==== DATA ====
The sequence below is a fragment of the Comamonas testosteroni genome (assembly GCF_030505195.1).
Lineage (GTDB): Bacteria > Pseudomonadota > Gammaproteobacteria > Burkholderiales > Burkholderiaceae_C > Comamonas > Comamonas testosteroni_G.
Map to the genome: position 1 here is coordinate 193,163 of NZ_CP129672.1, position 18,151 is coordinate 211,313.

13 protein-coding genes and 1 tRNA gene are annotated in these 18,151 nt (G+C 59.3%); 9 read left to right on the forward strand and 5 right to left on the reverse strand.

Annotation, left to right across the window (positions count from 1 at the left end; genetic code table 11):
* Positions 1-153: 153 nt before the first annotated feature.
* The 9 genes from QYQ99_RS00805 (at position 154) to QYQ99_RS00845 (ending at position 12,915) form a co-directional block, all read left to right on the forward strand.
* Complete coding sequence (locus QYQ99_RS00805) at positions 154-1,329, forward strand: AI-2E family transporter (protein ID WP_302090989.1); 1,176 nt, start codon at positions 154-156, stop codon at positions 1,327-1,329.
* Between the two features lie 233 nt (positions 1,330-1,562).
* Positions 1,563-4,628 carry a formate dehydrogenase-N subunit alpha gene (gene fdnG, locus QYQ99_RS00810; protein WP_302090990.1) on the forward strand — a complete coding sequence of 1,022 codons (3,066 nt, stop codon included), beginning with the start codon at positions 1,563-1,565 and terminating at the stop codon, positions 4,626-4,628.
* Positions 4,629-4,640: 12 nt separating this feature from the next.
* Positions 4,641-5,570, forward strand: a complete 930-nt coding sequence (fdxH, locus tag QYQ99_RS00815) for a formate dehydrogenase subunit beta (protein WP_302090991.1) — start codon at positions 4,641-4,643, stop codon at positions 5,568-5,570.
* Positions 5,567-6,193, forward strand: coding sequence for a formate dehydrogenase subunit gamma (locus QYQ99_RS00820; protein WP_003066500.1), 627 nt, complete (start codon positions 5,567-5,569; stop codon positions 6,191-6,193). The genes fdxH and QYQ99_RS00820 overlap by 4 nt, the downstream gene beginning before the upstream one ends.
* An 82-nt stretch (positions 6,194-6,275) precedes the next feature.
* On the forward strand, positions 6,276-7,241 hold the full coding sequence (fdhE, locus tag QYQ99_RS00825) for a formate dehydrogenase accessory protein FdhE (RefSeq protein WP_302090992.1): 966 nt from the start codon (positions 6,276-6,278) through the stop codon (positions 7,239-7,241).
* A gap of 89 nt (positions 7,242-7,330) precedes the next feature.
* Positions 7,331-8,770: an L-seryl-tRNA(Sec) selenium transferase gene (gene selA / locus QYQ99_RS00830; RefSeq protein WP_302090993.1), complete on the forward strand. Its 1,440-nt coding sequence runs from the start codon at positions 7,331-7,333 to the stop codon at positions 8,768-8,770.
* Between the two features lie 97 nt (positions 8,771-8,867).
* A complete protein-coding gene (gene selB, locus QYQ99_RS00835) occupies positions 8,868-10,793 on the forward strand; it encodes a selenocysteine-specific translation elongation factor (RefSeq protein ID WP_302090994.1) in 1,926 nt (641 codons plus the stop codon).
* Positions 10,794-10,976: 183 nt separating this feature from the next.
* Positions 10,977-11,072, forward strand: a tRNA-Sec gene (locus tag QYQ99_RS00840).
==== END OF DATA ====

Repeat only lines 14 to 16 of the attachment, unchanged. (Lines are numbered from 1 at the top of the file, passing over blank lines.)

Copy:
* An 82-nt stretch (positions 6,194-6,275) precedes the next feature.
* On the forward strand, positions 6,276-7,241 hold the full coding sequence (fdhE, locus tag QYQ99_RS00825) for a formate dehydrogenase accessory protein FdhE (RefSeq protein WP_302090992.1): 966 nt from the start codon (positions 6,276-6,278) through the stop codon (positions 7,239-7,241).
* A gap of 89 nt (positions 7,242-7,330) precedes the next feature.